Hearings focus on southwest Illinois ‘Connector’ project

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By CARL GREEN
Illinois Correspondent

STATE SENATOR PAUL SCHIMPF (R-Waterloo) says the connector project is vital for the future of SIU-Carbondale, which has suffered major enrollment declines sometimes attributed to its far-southern location.

Edwardsville – A series of public hearings to discuss potential public works projects in southern Illinois are focusing on a plan to build a four-line highway between the Carbondale area and the Metro East.

Local officials told legislators that their top priorities for a public works bill would include the proposed Southwest Illinois Connector highway, plus university campus upgrades.

Recent meetings were held March 4 at SIU-Edwardsville and March 18 in Decatur.

State Senator Paul Schimpf (R-Waterloo) has been promoting the project and gave it its name at a meeting last year.

Schimpf says it is vital for the future of SIU-Carbondale, which has suffered major enrollment declines sometimes attributed to its far-southern location.

TWO LANES TO FOUR
As now envisioned, the long-studied Connector would run through Jackson, Perry, Monroe and Randolph counties, using improvements turning existing two-lane roads into four-lane. That could involve parts of Illinois routes 3, 4, 13, 127 and 154, among others.

Randolph County Commissioner Marc Kiehna said the project, currently estimated at $400 million, is essentially to rebuilding SIU-Carbondale as a viable regional university.

“I don’t think you can separate roads from an institution like Carbondale,” he said.

SIU officials presented potential projects including $83 million to refurbish the mass communications-media building and $98 million for the science building plus an estimated $700 million worth of campus repairs called “deferred maintenance.”

‘NEED CRANES’
“Visually, we need cranes on our campus,” said Interim Chancellor John Dunn. “Cranes on the campus send a powerful message to the public at large that we’re alive and well, we’re working forward and we’re creating jobs.”

Schimpf last year won approval for a Southwest Illinois Task Force to study and promote the project, authorized through December, when it is to submit a report to the Legislature.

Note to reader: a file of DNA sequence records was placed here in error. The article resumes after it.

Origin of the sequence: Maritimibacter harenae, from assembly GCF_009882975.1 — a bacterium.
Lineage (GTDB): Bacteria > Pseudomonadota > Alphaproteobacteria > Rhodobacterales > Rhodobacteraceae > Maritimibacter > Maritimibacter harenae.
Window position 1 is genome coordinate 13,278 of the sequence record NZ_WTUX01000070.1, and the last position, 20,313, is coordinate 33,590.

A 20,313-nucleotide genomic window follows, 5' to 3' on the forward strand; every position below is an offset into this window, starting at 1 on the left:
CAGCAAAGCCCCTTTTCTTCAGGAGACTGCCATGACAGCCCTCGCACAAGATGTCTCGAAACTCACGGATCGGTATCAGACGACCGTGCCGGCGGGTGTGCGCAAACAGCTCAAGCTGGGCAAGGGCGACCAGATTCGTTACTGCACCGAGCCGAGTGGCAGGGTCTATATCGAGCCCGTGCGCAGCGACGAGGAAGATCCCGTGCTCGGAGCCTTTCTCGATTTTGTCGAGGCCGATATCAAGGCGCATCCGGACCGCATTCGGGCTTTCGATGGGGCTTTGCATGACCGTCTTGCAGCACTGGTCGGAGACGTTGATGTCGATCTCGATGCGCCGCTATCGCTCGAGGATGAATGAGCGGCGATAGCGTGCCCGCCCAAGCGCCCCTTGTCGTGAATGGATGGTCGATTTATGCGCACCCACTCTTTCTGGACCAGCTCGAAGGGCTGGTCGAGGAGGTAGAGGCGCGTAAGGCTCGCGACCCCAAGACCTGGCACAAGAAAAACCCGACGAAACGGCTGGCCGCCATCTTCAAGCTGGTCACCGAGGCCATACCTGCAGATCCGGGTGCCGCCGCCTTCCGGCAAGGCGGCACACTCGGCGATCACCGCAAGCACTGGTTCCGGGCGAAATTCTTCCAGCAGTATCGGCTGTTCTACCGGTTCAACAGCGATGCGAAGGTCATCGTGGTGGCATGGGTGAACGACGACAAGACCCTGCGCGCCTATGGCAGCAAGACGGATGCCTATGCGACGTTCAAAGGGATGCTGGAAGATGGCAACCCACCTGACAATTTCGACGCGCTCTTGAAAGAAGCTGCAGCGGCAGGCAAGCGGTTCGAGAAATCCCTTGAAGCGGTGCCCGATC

“This road could be an important tool for economic development in our region, but first we have to find if the idea is truly feasible,” Schimpf said. “The task force will help us to answer that question, by determining the cost, the impact, and what route it would take.”

He says the project would help SIU Carbondale, ease safety concerns on Interstate 57 and support growth of the Kaskaskia Regional Port District in Randolph County.

BAILEY: RAUNER WAS NO HELP
Totsie Bailey, executive secretary-treasurer of the Southwestern Illinois Building and Construction Trades Council, noted that former Gov. Bruce Rauner and his administration did nothing to advance the project in the past four years.

“We had a governor that wasn’t helpful to Illinois, did not want to invest in our state and was willing to let our universities, roads and bridges crumble to achieve his political goal,” Bailey said.

Lawmakers at the meeting agreed that funding is the problem in developing a capital bill, possibly requiring an increase in already-high motor fuel taxes.

Past studies have suggested some route possibilities including:

• Crossing the Kaskaskia River using Illinois 13.
• Connecting to Interstate 255 near Columbia.
• Bypasses around Pinckneyville and Vergennes, both on Routes 13 and 127.
• The four-lane section of Route 13 connecting Marion to Carbondale and Murphysboro would be included.

(Information from Carbondale Times, Capitol News Illinois and KFVS Channel 12.)

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